Illinois Renewable Energy Fair rallies support for saving Arctic Refuge

OREGON—Brad and Alicia Black are a typical Midwestern family with one obvious exception. This summer, the two career school teachers, along with Katie and Emily, their 1- and 3-year-old daughters, are taking their family on the road to rally support for protecting the Arctic National Wildlife Refuge. They stopped Aug. 13-14 at the Illinois Renewable Energy Fair at Oregon, Ill.

The six-week “rally van” tour, officially launched in July from Washington, D.C., will take the Black family to communities across the Midwestern United States in advance of a vote in Congress over oil drilling in the Arctic Refuge, expected in late September.

“We are carrying two messages to the people we meet,” said Brad Black. “The first is that there is still time to save the Arctic National Wildlife Refuge—Congress will be voting on drilling in the fall, so now is the time to stand up for the Arctic Refuge. The second is that, by standing together, we can make our voices heard by our leaders in Washington.”

Their van, emblazoned with images of polar bears and caribou, is crisscrossing the Midwest this summer visiting festivals, malls, concerts, parades and state fairs, as well as smaller community venues and gatherings. Stocked with books, brochures, T-shirts, bracelets and more, the rally van crew is tasked with educating and inspiring conservation-minded Americans to speak out for the Arctic Refuge.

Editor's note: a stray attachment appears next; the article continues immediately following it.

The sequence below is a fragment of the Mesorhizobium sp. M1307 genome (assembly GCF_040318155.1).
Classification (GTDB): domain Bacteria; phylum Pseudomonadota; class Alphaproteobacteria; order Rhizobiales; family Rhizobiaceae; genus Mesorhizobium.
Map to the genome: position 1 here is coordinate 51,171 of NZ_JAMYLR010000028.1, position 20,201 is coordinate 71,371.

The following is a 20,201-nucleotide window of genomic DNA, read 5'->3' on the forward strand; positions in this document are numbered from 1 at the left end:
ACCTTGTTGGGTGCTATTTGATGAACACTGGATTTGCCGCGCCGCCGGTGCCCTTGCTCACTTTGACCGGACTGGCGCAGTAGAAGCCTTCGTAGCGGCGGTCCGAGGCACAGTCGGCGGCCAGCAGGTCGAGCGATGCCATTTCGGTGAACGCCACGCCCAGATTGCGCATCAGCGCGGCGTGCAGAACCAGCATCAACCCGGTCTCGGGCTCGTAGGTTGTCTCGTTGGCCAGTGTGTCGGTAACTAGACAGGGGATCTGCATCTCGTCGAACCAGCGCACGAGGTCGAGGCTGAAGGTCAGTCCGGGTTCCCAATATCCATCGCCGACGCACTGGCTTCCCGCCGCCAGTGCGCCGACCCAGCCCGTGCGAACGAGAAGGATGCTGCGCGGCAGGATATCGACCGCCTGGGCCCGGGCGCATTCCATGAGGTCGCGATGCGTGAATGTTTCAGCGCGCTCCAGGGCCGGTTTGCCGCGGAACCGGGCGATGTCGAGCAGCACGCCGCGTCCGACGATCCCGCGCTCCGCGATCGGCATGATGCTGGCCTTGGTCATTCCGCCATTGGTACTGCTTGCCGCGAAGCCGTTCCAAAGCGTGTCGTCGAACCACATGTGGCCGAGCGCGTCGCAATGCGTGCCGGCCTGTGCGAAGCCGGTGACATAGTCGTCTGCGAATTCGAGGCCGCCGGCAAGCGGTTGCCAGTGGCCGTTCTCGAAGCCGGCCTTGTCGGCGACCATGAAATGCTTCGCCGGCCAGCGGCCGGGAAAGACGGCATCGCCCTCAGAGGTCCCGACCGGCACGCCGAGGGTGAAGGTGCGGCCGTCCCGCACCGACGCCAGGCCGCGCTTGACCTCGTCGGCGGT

“Keeping the Arctic Refuge protected is a family issue to me because I want my children to be able to experience wildlife and wild places when they grow up—I want them to have the same opportunities that I have had,” said Alicia Black. “My family and I are helping to magnify the voices and opinions of Midwesterners that want the Arctic Refuge protected for future generations to enjoy.”

Proponents of oil drilling in the Arctic Refuge have indicated they will include their drilling plan in the Budget Reconciliation bill, expected to come before Congress in late September. “The drilling lobby knows they don’t have the votes to pass their drilling scheme through the proper legislative channels, so they are trying to sneak it past the American people as part of the federal budget bill,” said Pete Rafle, communications director for the Wilderness Society. “Citizens who care about preserving wilderness cannot let this happen. Brad and Alicia Black are visiting communities, big and small, to make sure Americans know that their voices can make a difference.”

The Black family is currently scheduled to stop in Minnesota, Illinois, Wisconsin, Ohio, Michigan and Iowa over the course of the summer. The van tour, part of the summer Arctic Refuge Action campaign, supplements a network of grassroots organizers stationed in more than 20 states nationwide. Arctic Refuge Action is a project of a number of conservation, native, religious and labor groups. For more details, visit

Additional note: Arctic Refuge Action will be purchasing carbon credits to offset the emissions produced during the tour.

From the Aug. 31-Sept. 6, 2005, issue

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